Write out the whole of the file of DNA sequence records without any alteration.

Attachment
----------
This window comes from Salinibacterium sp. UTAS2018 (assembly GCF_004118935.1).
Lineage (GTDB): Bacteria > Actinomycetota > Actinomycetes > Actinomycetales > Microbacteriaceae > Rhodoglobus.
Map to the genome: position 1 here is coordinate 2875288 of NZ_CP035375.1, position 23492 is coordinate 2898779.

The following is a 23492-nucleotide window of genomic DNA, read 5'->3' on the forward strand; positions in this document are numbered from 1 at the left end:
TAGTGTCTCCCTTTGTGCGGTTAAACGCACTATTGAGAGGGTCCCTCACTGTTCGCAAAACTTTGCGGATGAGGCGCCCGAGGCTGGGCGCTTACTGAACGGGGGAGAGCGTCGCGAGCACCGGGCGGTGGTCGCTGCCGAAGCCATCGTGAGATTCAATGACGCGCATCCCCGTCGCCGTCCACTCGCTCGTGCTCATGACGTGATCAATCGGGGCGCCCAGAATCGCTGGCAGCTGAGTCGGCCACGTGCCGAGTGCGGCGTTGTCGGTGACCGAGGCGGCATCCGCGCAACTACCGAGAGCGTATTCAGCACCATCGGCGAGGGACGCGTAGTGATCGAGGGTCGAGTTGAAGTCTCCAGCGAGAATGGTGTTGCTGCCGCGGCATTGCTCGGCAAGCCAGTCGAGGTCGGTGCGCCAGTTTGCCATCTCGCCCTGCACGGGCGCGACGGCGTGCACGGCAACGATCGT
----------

This window comes from Salinibacterium sp. UTAS2018 (assembly GCF_004118935.1).
Lineage (GTDB): Bacteria > Actinomycetota > Actinomycetes > Actinomycetales > Microbacteriaceae > Rhodoglobus.
Map to the genome: position 1 here is coordinate 2875288 of NZ_CP035375.1, position 23492 is coordinate 2898779.

The following is a 23492-nucleotide window of genomic DNA, read 5'->3' on the forward strand; positions in this document are numbered from 1 at the left end:
TAGTGTCTCCCTTTGTGCGGTTAAACGCACTATTGAGAGGGTCCCTCACTGTTCGCAAAACTTTGCGGATGAGGCGCCCGAGGCTGGGCGCTTACTGAACGGGGGAGAGCGTCGCGAGCACCGGGCGGTGGTCGCTGCCGAAGCCATCGTGAGATTCAATGACGCGCATCCCCGTCGCCGTCCACTCGCTCGTGCTCATGACGTGATCAATCGGGGCGCCCAGAATCGCTGGCAGCTGAGTCGGCCACGTGCCGAGTGCGGCGTTGTCGGTGACCGAGGCGGCATCCGCGCAACTACCGAGAGCGTATTCAGCACCATCGGCGAGGGACGCGTAGTGATCGAGGGTCGAGTTGAAGTCTCCAGCGAGAATGGTGTTGCTGCCGCGGCATTGCTCGGCAAGCCAGTCGAGGTCGGTGCGCCAGTTTGCCATCTCGCCCTGCACGGGCGCGACGGCGTGCACGGCAACGATCGT